The average citizen understands "adjustments for inflation" because they depend on them. Retirees and others on social security receive yearly cost-of-living increases based on such inflation adjustments. Here are the adjustments for inflation that should have triggered increases in the gasoline tax, year-by-year, since 1988: 4.0% in 1988, 4.7% in 1989, 5.4% in 1990, 3.7% in 1991, 3% in 1992, 2.6% in 1993, 2.8% in 1994, 2.6% in 1995, 2.9% in 1996, 2.1% in 1997, 1.3% in 1998, 2.5% in 1999, 3.5% in 2000, 2.6% in 2001, 1.4% in 2002, 2.1% in 2003, 2.7% in 2004, 4.1% in 2005, 3.3% in 2006, 2.3% in 2007, 5.8% in 2008, zero in 2009, zero in 2010, 3.6% in 2011, 1.7% in 2012, 1.5% in 2013, 1.7% in 2014, zero in 2015, and .3% in 2016. But instead, New Jersey's gas tax remained at 14 1/2 cents since 1988.
They ignored the fact that the principal revenue source funding transportation in New Jersey hadn't been adjusted for inflation since 1988 and hadn't produced enough revenue to pay for New Jersey's transportation needs since 1990. Because of the debt that was allowed to accumulate, by 2015 the annual cost of that debt to taxpayers was $1.1 billion -- outstripping the $750 million in revenue from the gas tax.
Last year, we were treated to cries about how much it cost to build a road in New Jersey. The source was a report from the Reason Foundation, a libertarian think tank. One was led to believe that the report was a singular event. In fact, these problems were first identified in October 2008 and then annually after that. Why were they not addressed? Why was there no outcry over "road costs" from the politicians, the press, and the public when more billions were borrowed in 2009 and again in 2012? Why was no one concerned about "road costs" so long as the state was borrowing more and kicking the costs down the road? Why did it only become a problem when some people suggested that, after 28 years, it was time to face up to reality?
In public the politicians fretted about the size of the gas tax increase, but all the while they knew exactly why. If members of New Jersey's political establishment wanted to know why it was necessary to raise the gas tax by 23 cents, all they had to do was look into a mirror. 23 cents a gallon, all in one hit, is what you get when politicians suspend the iron rules of economics and tell people that they can have something for nothing. This is what happens when you don't adjust the cost of something for inflation. A business would have gone bankrupt, but politicians know they can be heroes today and get re-elected, by passing the bill to a future generation. It will be some else's problem.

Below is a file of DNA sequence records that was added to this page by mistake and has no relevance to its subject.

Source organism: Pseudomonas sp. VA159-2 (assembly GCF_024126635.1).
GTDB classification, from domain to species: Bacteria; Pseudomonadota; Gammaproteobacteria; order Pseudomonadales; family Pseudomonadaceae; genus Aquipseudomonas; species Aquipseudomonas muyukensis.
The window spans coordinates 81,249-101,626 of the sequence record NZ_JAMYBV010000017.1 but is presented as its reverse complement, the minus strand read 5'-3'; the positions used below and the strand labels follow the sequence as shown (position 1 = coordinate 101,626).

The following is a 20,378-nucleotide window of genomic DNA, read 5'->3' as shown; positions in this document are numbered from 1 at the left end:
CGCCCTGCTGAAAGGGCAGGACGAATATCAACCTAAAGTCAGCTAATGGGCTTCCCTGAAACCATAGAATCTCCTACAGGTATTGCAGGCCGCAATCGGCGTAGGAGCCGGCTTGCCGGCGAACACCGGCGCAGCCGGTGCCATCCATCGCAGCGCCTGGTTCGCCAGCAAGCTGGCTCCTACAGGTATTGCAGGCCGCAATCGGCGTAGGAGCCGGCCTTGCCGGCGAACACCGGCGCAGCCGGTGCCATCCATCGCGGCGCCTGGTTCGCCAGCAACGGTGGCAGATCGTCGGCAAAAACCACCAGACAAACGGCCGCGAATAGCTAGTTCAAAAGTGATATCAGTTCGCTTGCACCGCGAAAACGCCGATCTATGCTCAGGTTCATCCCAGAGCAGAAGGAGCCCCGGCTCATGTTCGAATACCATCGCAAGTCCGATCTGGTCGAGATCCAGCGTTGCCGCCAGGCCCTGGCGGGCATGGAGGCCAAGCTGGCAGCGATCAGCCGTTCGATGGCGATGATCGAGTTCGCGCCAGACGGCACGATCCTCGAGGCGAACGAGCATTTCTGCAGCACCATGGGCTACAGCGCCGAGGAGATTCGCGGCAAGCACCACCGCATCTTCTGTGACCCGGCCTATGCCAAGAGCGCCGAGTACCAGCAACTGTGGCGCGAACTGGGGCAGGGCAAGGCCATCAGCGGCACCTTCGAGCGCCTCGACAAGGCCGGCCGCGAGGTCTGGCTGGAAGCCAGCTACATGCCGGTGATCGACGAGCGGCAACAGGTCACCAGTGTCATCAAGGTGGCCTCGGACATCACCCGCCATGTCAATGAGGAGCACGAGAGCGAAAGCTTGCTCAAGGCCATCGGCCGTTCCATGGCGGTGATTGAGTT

Freeholder Cesaro and Lt. Governor Guadagno are not bad people. In their records of public service, there is much to commend them for. They are both good Republicans who have had positive effects on the growth of our party and on the well being of their communities. As a stand-alone position, their opposition to a tax increase on gasoline is perfectly defensible and could well be described as "conservative." But it is not defensible in the context of the immoral dereliction, nonfeasance, and dishonesty by the political establishment in New Jersey, who wantonly ignored the fact that for decades the gas tax had not produced sufficient revenue for the state's transportation infrastructure needs as defined by the Legislature and the Executive.
And the violence of the emotions, deliberately stirred-up, hasn't illuminated the discussion any.